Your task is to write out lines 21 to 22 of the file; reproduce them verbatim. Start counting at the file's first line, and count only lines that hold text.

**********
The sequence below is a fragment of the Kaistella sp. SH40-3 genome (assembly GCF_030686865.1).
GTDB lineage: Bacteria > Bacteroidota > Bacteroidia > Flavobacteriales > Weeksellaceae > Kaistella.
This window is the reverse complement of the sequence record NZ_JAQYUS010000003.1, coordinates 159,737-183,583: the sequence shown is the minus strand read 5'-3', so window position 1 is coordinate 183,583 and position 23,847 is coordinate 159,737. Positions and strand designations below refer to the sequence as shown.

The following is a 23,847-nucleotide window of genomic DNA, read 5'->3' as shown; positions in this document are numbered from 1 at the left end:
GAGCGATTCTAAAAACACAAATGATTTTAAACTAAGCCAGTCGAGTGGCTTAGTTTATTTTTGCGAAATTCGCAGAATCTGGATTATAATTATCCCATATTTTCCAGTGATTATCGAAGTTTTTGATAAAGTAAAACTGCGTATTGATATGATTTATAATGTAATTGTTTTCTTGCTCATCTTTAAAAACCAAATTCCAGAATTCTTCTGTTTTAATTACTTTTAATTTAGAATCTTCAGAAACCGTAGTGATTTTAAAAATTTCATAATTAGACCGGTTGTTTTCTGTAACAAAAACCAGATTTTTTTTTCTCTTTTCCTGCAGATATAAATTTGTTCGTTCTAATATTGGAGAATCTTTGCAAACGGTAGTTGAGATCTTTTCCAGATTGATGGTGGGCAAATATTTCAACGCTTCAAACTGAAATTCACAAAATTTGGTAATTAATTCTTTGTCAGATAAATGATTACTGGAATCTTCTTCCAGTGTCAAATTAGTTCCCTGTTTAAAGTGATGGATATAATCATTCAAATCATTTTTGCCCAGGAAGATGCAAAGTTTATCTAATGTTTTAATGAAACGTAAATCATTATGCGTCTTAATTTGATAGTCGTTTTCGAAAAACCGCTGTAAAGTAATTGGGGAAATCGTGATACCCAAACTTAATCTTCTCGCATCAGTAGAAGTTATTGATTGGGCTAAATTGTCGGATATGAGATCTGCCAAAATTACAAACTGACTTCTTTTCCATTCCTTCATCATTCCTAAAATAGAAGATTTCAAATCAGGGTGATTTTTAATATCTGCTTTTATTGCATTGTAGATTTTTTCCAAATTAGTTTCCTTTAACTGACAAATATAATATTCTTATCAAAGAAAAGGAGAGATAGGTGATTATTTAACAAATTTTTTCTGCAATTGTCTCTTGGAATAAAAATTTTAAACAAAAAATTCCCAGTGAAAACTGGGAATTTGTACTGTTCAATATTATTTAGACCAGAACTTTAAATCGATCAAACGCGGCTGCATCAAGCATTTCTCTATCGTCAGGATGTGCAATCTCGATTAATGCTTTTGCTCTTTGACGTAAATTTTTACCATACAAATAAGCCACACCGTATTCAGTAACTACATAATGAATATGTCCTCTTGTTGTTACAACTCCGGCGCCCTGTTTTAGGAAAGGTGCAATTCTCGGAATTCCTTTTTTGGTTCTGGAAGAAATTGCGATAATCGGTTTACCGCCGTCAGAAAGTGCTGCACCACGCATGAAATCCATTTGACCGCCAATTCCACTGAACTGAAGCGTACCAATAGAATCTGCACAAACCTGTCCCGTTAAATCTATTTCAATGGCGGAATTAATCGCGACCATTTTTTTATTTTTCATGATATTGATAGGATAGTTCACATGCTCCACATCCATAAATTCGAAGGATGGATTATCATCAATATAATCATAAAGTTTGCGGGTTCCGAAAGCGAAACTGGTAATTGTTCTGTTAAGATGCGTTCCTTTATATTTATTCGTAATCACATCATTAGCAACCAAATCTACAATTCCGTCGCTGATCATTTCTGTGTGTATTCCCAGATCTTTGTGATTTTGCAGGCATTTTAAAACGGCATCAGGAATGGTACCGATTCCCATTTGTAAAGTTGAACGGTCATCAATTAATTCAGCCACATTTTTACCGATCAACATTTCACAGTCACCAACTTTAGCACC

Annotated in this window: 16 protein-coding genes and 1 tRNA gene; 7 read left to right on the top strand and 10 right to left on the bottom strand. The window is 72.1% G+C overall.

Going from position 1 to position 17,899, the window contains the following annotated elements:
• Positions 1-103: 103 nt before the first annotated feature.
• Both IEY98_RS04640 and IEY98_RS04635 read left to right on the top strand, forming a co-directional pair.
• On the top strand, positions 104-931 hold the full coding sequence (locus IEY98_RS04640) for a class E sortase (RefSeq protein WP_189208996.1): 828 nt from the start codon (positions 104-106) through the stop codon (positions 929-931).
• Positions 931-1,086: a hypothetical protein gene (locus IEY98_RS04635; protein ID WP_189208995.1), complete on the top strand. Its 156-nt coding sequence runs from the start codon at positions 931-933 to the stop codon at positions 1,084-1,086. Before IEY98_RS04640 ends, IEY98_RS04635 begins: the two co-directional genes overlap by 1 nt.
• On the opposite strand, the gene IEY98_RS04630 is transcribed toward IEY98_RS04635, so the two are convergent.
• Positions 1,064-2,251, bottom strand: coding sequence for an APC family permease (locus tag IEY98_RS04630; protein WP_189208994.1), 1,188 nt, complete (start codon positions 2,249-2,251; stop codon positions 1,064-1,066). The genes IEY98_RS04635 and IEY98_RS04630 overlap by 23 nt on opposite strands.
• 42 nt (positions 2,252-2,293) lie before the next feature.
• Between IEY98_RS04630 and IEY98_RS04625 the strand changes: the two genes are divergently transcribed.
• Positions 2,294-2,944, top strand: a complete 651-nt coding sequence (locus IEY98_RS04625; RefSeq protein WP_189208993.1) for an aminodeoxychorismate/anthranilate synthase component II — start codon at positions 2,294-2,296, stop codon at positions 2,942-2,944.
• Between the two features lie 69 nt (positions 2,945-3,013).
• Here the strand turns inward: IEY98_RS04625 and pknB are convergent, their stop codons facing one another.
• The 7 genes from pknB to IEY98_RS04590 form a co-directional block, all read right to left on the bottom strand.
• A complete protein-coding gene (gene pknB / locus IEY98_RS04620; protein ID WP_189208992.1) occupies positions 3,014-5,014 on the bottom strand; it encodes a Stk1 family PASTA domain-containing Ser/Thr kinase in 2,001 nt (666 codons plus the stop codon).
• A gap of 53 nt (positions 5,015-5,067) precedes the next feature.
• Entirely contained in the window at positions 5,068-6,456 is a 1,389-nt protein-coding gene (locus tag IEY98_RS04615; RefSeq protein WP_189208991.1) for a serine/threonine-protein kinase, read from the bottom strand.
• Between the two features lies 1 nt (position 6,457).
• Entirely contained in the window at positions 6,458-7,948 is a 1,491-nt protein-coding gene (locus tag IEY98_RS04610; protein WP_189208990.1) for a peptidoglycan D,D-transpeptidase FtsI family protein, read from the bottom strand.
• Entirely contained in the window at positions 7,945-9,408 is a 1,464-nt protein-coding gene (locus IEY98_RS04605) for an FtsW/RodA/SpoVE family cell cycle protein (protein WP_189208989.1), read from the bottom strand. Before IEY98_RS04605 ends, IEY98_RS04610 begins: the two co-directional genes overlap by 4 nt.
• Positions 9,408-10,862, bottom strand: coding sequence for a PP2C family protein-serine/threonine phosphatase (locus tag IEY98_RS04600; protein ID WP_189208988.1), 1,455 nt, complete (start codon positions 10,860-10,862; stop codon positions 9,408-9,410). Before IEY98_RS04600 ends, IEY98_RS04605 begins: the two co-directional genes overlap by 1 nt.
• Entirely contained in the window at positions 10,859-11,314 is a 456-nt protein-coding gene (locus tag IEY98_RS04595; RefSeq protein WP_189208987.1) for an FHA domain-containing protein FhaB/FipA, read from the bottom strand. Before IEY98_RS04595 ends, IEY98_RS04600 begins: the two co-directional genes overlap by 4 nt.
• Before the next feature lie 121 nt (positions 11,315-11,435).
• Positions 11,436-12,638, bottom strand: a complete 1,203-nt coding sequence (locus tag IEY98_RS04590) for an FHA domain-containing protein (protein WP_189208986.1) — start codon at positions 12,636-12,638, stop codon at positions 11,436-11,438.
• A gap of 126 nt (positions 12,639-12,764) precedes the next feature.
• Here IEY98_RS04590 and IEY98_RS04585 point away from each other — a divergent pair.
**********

• A gap of 53 nt (positions 5,015-5,067) precedes the next feature.
• Entirely contained in the window at positions 5,068-6,456 is a 1,389-nt protein-coding gene (locus tag IEY98_RS04615; RefSeq protein WP_189208991.1) for a serine/threonine-protein kinase, read from the bottom strand.